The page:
As I came out of my surgery on Friday (Muller Hall, just off Stapleton Road) I fell into conversation with three young guys, who were packing bundles of khat into a box. I'd never actually seen khat before, and was expecting it to be a bit more twig-like whereas it was actually quite green and fresh. I politely declined their offer to try some. (On a complete tangent, I keep getting into conversations where 'Adeela' is confused with 'a dealer'. So I should be very careful in future if I refer to being offered khat by a dealer, or I will be accused of slandering my Tory opponent).
I know many in the Somali community want khat banned, and the issue may well come to the forefront again with the decision to ban mephedrone and other cathinones.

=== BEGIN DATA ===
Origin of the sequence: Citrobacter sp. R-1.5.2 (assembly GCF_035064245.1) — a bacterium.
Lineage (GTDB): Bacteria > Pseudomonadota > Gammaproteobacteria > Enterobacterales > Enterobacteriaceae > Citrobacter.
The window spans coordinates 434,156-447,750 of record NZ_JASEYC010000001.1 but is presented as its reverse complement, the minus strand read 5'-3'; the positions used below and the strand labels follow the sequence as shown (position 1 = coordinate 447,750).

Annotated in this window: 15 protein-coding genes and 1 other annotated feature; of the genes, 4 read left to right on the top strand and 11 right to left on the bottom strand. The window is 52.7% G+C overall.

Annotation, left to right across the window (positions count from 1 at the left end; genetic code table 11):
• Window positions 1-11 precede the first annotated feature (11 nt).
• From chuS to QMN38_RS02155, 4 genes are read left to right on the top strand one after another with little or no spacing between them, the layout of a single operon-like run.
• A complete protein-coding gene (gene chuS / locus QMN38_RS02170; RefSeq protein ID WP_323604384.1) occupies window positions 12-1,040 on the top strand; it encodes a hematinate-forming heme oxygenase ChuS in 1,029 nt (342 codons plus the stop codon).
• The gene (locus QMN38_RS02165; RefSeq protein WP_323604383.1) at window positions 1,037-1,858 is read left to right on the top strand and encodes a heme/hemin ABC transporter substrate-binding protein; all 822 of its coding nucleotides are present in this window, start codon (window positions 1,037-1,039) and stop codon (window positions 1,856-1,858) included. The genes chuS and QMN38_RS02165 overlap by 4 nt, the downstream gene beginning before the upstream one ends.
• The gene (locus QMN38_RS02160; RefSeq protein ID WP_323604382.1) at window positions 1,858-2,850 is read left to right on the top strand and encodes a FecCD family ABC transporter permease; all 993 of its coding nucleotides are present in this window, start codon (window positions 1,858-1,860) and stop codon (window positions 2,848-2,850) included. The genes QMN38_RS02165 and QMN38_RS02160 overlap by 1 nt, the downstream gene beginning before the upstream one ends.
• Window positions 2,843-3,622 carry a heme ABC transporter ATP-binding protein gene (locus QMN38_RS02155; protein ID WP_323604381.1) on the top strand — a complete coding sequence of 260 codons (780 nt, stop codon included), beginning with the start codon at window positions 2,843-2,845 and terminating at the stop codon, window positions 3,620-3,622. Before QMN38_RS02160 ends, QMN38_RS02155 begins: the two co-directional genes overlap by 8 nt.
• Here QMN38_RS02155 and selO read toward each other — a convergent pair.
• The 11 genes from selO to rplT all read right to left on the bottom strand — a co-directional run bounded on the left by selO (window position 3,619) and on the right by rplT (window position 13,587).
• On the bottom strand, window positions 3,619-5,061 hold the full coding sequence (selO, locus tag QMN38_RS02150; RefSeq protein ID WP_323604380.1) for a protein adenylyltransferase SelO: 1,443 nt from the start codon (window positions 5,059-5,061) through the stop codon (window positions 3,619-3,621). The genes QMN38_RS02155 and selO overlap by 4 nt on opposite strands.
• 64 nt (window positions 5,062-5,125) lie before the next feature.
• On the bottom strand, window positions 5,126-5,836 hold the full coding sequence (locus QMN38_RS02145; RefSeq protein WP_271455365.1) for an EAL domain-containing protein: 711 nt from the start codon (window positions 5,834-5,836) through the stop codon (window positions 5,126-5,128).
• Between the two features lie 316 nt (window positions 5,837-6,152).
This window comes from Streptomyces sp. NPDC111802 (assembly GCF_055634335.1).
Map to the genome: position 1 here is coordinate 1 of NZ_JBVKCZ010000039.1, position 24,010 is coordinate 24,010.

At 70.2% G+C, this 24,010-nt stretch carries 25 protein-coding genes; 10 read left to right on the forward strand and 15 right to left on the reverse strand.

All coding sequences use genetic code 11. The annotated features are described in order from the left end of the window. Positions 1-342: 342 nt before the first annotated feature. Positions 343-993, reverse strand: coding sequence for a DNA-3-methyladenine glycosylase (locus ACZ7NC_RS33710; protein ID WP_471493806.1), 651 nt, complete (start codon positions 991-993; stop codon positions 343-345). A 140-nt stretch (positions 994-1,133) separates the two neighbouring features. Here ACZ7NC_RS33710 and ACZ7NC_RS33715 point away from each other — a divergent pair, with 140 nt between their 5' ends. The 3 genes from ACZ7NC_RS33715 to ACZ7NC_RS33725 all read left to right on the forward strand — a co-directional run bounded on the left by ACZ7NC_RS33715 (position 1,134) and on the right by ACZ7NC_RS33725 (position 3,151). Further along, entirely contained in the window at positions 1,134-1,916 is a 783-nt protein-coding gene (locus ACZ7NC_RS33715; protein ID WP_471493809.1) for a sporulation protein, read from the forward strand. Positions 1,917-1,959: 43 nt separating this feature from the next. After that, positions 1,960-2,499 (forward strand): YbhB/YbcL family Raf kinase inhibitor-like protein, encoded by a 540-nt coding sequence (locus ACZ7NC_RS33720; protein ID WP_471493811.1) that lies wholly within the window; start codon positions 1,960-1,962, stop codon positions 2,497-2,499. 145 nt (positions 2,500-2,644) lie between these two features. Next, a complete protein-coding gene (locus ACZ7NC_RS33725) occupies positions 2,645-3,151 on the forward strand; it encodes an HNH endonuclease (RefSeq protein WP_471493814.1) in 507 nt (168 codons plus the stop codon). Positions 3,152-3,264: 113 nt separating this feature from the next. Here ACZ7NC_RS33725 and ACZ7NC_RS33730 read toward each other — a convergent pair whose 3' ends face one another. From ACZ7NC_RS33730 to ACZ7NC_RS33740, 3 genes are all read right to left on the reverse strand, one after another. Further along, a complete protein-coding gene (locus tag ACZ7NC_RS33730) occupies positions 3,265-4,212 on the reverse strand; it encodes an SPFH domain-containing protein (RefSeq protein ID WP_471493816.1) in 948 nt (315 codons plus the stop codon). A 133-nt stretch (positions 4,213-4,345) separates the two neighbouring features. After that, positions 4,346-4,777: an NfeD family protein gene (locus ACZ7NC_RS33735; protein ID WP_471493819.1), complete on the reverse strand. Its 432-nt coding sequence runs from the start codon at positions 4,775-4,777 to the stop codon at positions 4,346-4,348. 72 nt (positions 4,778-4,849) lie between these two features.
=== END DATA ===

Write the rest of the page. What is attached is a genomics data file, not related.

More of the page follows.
The main active ingredient in khat is cathinone, but it's obviously not synthetic, so I assume not covered by the proposed ban. The guys I was talking insisted that it was fine in moderation, and that problems only arose when people abused khat, e.g. taking it every night instead of as an occasional 'treat'. But I've heard tales of family life being wrecked by it, with men staying out all night, sleeping all day and refusing to work, and it sometimes leading to domestic violence. (It's not exclusively a male phenomenon, some women do chew khat too, though not to anywhere near the same extent). At the risk of being seen to sit on the fence, I think we certainly need more research into the long-term health effects of khat use, and the social impact too, and I'm inclined to think we should be taking steps to limit its use. But I could be persuaded otherwise. As some Somalis would say to me, look at alcohol. And they'd be right.